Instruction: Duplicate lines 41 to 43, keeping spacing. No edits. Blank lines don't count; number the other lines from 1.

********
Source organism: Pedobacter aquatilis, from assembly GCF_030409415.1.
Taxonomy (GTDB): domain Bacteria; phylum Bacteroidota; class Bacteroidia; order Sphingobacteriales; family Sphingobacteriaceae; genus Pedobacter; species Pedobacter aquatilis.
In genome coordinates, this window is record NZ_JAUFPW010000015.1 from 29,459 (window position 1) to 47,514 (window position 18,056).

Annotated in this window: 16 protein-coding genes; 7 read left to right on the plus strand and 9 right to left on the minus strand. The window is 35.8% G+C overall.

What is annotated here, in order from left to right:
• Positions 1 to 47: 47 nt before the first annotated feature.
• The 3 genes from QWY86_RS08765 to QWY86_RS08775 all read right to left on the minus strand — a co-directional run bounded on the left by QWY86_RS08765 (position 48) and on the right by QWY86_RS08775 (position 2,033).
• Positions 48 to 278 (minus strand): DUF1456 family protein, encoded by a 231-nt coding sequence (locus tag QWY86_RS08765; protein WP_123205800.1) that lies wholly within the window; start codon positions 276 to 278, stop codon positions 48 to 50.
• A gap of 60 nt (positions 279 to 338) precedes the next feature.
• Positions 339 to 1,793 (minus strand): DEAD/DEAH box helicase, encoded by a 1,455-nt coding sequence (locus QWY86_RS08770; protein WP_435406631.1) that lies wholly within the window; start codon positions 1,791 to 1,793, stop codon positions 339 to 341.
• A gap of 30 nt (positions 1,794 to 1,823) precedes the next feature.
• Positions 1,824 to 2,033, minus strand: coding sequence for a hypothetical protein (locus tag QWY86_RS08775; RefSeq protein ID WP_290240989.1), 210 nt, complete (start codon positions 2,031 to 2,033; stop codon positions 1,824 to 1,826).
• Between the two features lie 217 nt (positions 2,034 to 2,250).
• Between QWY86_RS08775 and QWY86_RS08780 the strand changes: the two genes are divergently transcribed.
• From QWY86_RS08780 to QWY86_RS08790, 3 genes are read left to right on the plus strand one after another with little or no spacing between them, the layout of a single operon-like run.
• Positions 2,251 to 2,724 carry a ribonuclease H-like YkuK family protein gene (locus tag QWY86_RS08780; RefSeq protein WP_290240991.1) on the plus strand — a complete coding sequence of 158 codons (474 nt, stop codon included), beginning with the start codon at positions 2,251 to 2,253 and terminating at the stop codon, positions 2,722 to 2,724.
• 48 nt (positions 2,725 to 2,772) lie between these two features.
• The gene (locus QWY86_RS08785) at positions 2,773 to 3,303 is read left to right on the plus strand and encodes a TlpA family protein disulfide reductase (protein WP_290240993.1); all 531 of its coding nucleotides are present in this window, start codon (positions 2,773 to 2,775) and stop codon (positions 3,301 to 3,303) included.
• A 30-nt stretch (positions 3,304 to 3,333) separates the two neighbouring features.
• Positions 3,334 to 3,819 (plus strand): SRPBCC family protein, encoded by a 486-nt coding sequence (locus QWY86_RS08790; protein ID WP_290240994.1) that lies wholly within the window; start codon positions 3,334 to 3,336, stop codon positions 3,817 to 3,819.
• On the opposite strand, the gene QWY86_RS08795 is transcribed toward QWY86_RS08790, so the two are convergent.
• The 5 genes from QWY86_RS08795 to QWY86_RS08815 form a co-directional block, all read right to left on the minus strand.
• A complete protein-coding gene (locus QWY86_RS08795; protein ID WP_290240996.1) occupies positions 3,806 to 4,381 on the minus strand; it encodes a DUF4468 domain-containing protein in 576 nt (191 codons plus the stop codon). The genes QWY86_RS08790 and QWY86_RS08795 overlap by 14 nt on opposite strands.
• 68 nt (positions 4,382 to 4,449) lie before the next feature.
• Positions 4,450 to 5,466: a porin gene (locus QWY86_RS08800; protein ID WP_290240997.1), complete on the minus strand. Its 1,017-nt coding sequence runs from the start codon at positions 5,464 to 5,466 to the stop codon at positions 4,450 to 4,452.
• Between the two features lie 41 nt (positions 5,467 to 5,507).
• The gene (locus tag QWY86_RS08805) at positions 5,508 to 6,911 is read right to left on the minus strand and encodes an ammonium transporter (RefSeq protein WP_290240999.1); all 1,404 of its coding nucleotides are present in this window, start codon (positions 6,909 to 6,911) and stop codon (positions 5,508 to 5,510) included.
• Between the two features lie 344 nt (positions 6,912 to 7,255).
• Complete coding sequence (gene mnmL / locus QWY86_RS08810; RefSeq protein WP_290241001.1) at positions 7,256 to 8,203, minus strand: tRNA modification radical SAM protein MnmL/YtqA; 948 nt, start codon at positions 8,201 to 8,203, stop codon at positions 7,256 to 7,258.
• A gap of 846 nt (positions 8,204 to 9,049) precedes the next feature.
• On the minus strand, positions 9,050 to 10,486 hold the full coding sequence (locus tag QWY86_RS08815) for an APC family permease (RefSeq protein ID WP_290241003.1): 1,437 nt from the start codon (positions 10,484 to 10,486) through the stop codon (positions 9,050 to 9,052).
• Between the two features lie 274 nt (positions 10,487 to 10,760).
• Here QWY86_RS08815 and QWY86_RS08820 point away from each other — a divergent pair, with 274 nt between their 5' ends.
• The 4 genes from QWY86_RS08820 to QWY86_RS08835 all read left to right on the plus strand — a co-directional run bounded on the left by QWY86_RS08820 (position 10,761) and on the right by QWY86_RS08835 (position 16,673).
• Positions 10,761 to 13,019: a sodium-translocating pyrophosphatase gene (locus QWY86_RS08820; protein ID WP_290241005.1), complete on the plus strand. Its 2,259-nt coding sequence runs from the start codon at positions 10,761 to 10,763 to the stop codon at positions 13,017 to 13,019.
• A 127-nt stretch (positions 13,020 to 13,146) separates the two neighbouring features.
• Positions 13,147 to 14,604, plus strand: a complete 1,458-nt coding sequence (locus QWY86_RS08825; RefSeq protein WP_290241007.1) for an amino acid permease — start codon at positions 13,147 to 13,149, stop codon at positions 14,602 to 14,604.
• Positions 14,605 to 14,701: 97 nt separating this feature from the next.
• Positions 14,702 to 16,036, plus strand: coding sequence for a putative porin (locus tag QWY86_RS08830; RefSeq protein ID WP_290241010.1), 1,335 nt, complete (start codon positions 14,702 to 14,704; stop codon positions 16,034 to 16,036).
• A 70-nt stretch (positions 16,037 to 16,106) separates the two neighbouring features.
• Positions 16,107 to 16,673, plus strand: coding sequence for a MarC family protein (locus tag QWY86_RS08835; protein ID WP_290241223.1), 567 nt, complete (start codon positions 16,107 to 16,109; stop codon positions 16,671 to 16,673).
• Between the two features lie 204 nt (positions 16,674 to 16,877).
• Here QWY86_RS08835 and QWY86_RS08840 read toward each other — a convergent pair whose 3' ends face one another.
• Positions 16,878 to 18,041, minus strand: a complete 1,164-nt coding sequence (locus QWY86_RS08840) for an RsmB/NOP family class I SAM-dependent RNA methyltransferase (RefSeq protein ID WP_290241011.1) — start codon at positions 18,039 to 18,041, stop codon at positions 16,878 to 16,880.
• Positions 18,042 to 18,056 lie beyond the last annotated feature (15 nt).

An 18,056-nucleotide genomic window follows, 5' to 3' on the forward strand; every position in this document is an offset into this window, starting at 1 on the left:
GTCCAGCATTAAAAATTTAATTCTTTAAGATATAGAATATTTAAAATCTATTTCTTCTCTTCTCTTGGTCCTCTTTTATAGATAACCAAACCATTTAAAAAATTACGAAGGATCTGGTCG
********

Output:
• Positions 16,107 to 16,673, plus strand: coding sequence for a MarC family protein (locus tag QWY86_RS08835; protein ID WP_290241223.1), 567 nt, complete (start codon positions 16,107 to 16,109; stop codon positions 16,671 to 16,673).
• Between the two features lie 204 nt (positions 16,674 to 16,877).
• Here QWY86_RS08835 and QWY86_RS08840 read toward each other — a convergent pair whose 3' ends face one another.